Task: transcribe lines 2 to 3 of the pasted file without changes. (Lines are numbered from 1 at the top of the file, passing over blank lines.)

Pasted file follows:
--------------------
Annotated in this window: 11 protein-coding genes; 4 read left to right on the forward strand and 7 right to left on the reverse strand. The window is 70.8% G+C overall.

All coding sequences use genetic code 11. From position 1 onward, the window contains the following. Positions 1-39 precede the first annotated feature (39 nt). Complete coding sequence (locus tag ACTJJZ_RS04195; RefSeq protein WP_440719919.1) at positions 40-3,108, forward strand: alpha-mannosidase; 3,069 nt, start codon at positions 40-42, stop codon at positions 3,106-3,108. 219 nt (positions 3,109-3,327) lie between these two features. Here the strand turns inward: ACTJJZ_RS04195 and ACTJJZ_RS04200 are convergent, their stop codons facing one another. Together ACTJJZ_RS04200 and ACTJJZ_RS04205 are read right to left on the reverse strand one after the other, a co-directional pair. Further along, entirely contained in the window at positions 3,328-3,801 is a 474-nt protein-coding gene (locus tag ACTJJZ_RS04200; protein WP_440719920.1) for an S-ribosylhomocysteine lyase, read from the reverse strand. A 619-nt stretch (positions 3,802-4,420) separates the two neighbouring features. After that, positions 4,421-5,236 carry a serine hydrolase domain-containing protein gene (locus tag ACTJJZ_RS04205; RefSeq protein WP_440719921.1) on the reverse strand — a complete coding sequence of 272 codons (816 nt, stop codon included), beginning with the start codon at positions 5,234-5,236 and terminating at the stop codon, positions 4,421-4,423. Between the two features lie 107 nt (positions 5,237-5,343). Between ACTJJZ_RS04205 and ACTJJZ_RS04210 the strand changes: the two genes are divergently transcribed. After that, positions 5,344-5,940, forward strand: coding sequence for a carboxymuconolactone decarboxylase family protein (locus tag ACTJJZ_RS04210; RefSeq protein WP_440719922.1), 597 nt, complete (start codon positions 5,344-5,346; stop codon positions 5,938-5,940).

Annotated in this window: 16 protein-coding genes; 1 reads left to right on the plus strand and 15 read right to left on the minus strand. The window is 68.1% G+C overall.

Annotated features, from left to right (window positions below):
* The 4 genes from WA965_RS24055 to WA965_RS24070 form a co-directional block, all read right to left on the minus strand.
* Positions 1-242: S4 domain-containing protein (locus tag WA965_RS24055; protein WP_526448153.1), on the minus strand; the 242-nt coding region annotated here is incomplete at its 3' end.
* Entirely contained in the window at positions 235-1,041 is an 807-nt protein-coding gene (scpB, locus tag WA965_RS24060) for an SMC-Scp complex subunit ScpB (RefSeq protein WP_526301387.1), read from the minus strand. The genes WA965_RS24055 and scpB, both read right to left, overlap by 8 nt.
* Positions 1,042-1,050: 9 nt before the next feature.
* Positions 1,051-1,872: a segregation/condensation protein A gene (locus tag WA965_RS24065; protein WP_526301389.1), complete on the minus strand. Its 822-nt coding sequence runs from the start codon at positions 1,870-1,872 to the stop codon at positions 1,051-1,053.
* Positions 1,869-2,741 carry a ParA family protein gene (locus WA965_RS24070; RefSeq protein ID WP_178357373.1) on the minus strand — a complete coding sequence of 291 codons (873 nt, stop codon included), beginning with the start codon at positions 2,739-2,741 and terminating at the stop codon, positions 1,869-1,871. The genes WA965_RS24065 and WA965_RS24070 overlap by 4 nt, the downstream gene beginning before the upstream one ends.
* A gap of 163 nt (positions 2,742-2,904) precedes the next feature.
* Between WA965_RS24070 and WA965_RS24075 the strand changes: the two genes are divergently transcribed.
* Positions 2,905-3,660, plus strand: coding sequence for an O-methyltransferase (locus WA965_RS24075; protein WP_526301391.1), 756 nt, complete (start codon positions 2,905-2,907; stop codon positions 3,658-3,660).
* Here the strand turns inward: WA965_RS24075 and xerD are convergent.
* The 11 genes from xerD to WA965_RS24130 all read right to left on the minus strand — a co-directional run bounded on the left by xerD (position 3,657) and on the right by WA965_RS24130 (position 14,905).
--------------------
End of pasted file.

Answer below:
All coding sequences use genetic code 11. From position 1 onward, the window contains the following. Positions 1-39 precede the first annotated feature (39 nt). Complete coding sequence (locus tag ACTJJZ_RS04195; RefSeq protein WP_440719919.1) at positions 40-3,108, forward strand: alpha-mannosidase; 3,069 nt, start codon at positions 40-42, stop codon at positions 3,106-3,108. 219 nt (positions 3,109-3,327) lie between these two features. Here the strand turns inward: ACTJJZ_RS04195 and ACTJJZ_RS04200 are convergent, their stop codons facing one another. Together ACTJJZ_RS04200 and ACTJJZ_RS04205 are read right to left on the reverse strand one after the other, a co-directional pair. Further along, entirely contained in the window at positions 3,328-3,801 is a 474-nt protein-coding gene (locus tag ACTJJZ_RS04200; protein WP_440719920.1) for an S-ribosylhomocysteine lyase, read from the reverse strand. A 619-nt stretch (positions 3,802-4,420) separates the two neighbouring features. After that, positions 4,421-5,236 carry a serine hydrolase domain-containing protein gene (locus tag ACTJJZ_RS04205; RefSeq protein WP_440719921.1) on the reverse strand — a complete coding sequence of 272 codons (816 nt, stop codon included), beginning with the start codon at positions 5,234-5,236 and terminating at the stop codon, positions 4,421-4,423. Between the two features lie 107 nt (positions 5,237-5,343). Between ACTJJZ_RS04205 and ACTJJZ_RS04210 the strand changes: the two genes are divergently transcribed. After that, positions 5,344-5,940, forward strand: coding sequence for a carboxymuconolactone decarboxylase family protein (locus tag ACTJJZ_RS04210; RefSeq protein WP_440719922.1), 597 nt, complete (start codon positions 5,344-5,346; stop codon positions 5,938-5,940).

Annotated in this window: 16 protein-coding genes; 1 reads left to right on the plus strand and 15 read right to left on the minus strand. The window is 68.1% G+C overall.